Three Types of Bloody Mary & How to Make Each One

Three Types of Bloody Mary & How to Make Each One

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The world of bloodys can be a confusing one.

Even the name can't seem to be firmly decided upon. At one restaurant you'll be ordering a bloody, the next the more formal Bloody Mary, but then you see restaurants throw out names like Miss Mary, The Blood, or Bloody Maria. It's a confusing world with strong opinions from all sides about which bloody is best. But that's actually the best part of this, there's no one bloody. It's a drink that adjusts to the one making it, and of course the one sipping it.

We're not believers in there being a "best" bloody mary. The best bloodys are the ones you love, and that's all you need to know. But with so many to chose from, how do you find the unique bloody mary that speaks to your specific taste buds?

We'd like to try and help you find your bloody home, and that requires looking at the different options currently available - while knowing that you can always add a dash of hot sauce, a pinch of pepper, even a brick of bacon to make a bloody mary that will be your staple for all life's brunches.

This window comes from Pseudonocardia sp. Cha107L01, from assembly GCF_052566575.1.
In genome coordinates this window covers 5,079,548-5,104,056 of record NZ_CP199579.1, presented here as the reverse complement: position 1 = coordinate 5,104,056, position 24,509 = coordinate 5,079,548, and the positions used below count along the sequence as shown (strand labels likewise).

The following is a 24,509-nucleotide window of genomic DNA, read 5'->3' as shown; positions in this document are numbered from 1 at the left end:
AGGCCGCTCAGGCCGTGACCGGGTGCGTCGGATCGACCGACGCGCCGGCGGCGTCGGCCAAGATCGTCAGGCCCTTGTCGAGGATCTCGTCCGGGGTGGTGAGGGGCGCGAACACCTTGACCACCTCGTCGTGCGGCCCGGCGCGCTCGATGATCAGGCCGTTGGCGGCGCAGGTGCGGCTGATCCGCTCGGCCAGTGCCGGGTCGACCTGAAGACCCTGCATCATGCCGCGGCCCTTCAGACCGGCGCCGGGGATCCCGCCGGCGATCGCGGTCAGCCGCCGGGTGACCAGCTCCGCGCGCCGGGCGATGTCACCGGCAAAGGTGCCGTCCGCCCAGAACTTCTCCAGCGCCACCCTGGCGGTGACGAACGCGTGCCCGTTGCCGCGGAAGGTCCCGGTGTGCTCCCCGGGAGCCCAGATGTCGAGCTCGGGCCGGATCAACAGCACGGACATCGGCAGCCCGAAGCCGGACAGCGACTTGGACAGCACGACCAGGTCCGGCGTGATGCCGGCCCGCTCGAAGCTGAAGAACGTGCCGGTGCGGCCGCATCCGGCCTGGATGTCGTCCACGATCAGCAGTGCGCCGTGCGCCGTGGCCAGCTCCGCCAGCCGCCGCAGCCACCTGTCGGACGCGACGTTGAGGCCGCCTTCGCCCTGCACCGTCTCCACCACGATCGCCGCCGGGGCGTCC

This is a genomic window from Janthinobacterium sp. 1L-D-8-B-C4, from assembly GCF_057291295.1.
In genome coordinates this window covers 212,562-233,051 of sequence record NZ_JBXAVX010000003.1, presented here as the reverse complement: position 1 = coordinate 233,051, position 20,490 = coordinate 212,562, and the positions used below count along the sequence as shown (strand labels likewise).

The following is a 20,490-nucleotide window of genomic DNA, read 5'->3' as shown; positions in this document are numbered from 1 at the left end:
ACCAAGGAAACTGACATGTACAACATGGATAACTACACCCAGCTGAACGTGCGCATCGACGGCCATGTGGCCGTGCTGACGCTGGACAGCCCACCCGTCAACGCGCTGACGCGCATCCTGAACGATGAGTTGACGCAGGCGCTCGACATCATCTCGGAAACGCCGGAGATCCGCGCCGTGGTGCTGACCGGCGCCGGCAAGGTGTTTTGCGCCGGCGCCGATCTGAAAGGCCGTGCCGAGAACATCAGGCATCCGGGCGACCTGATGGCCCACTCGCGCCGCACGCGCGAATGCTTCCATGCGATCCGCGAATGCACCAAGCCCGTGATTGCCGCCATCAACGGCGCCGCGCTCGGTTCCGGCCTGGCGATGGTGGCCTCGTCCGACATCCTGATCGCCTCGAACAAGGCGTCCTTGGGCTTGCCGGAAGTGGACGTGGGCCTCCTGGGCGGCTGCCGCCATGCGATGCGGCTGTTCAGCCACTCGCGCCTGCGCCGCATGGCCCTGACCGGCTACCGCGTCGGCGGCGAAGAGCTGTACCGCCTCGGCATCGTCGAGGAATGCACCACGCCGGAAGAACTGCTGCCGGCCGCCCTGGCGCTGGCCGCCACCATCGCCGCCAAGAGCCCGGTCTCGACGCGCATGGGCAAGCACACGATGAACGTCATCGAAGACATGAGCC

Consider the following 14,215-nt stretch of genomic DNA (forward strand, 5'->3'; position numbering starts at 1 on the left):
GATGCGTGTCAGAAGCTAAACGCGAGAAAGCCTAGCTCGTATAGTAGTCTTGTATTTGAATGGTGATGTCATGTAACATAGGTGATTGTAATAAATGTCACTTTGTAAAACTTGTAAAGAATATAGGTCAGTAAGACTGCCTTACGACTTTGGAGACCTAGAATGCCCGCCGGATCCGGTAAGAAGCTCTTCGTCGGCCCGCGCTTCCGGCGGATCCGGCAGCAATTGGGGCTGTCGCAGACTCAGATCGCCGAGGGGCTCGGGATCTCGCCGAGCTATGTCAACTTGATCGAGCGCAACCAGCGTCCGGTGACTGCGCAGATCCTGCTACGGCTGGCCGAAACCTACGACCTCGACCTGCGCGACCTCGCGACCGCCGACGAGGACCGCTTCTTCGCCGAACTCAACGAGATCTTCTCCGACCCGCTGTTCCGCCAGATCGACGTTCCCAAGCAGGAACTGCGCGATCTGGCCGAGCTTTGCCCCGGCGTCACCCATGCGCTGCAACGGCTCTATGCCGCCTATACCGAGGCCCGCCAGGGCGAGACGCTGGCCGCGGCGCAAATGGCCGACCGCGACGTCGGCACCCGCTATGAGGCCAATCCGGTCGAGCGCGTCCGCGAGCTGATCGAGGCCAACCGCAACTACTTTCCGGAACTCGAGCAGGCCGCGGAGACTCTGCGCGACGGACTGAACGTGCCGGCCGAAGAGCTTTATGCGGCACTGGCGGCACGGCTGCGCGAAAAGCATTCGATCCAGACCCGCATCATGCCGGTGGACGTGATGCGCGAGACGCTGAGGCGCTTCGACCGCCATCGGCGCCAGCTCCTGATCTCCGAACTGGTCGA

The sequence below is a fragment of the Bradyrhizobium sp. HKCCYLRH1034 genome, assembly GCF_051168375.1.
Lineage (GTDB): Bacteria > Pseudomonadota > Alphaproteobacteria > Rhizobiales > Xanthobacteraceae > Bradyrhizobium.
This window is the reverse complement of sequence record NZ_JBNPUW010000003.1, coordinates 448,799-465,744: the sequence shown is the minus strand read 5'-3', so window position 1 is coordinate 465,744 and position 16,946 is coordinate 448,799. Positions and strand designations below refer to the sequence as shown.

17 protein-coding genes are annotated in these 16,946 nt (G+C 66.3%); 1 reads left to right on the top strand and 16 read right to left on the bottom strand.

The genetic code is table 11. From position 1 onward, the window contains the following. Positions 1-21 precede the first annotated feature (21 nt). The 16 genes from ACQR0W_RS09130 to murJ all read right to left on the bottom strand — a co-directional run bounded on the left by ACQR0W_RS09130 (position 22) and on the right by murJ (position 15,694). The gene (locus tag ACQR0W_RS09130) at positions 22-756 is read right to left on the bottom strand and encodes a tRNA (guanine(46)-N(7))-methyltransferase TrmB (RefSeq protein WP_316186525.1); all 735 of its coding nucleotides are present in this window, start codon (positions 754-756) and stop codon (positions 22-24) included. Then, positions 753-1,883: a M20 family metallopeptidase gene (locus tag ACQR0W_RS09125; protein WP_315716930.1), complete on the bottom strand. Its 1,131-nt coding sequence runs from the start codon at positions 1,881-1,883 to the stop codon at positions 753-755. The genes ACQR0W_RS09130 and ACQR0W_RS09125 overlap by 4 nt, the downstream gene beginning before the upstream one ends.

But before we take on picking the best bloody for you, let's look at the history of what has become one of the world's most popular cocktails.

The Bloody Mary is speculated to be named after Mary Tudor, former heir to the English throne.

Hop in a time machine with us to England in the year 1516, where the name Bloody Mary allegedly comes from. Mary Tudor (name checks out!) was heir to the throne of England, but she was declared an illegitimate heir when her husband Henry VIII divorced her mother. A devout Catholic, Mary watched the Protestant King Henry abuse her mother and mock her Catholic faith. This rage led Mary to proceed to kill hundreds of Protestants in the name of Catholicism during her short life, leaving her with the nickname "Bloody Mary" when she died in 1558.

The Bloody Mary is named after Mary Tudor

A less exciting story suggest the Bloody Mary was named after a server named Mary who worked at a bar called The Bucket Of Blood in Chicago. As that story goes, a patron of the first bar to serve bloodys (which we'll get to) said the red tomato-based drink reminded him of The Bucket of Blood, and requested the bartender name it after the server Mary.